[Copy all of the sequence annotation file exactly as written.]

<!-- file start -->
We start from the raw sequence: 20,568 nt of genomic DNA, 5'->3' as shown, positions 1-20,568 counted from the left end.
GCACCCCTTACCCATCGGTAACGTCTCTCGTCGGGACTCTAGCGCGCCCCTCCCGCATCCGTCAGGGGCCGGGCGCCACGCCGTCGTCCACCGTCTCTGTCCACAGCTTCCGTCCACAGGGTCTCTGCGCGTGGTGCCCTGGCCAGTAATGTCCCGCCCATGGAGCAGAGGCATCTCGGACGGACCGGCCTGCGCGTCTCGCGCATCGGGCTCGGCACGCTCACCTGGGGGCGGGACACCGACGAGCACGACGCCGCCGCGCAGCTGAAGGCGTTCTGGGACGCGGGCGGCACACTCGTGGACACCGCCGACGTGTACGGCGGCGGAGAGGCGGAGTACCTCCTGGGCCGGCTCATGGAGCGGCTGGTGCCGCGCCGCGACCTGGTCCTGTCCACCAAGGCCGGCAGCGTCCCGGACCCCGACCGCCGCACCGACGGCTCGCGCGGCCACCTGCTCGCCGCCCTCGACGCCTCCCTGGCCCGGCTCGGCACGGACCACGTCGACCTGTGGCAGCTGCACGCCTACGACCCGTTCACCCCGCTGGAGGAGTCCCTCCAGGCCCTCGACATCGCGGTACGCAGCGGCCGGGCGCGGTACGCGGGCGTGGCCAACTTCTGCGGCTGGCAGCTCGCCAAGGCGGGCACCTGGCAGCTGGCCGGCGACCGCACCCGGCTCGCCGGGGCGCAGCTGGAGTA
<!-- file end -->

We start from the raw sequence: 20,568 nt of genomic DNA, 5'->3' as shown, positions 1-20,568 counted from the left end.
GCACCCCTTACCCATCGGTAACGTCTCTCGTCGGGACTCTAGCGCGCCCCTCCCGCATCCGTCAGGGGCCGGGCGCCACGCCGTCGTCCACCGTCTCTGTCCACAGCTTCCGTCCACAGGGTCTCTGCGCGTGGTGCCCTGGCCAGTAATGTCCCGCCCATGGAGCAGAGGCATCTCGGACGGACCGGCCTGCGCGTCTCGCGCATCGGGCTCGGCACGCTCACCTGGGGGCGGGACACCGACGAGCACGACGCCGCCGCGCAGCTGAAGGCGTTCTGGGACGCGGGCGGCACACTCGTGGACACCGCCGACGTGTACGGCGGCGGAGAGGCGGAGTACCTCCTGGGCCGGCTCATGGAGCGGCTGGTGCCGCGCCGCGACCTGGTCCTGTCCACCAAGGCCGGCAGCGTCCCGGACCCCGACCGCCGCACCGACGGCTCGCGCGGCCACCTGCTCGCCGCCCTCGACGCCTCCCTGGCCCGGCTCGGCACGGACCACGTCGACCTGTGGCAGCTGCACGCCTACGACCCGTTCACCCCGCTGGAGGAGTCCCTCCAGGCCCTCGACATCGCGGTACGCAGCGGCCGGGCGCGGTACGCGGGCGTGGCCAACTTCTGCGGCTGGCAGCTCGCCAAGGCGGGCACCTGGCAGCTGGCCGGCGACCGCACCCGGCTCGCCGGGGCGCAGCTGGAGTA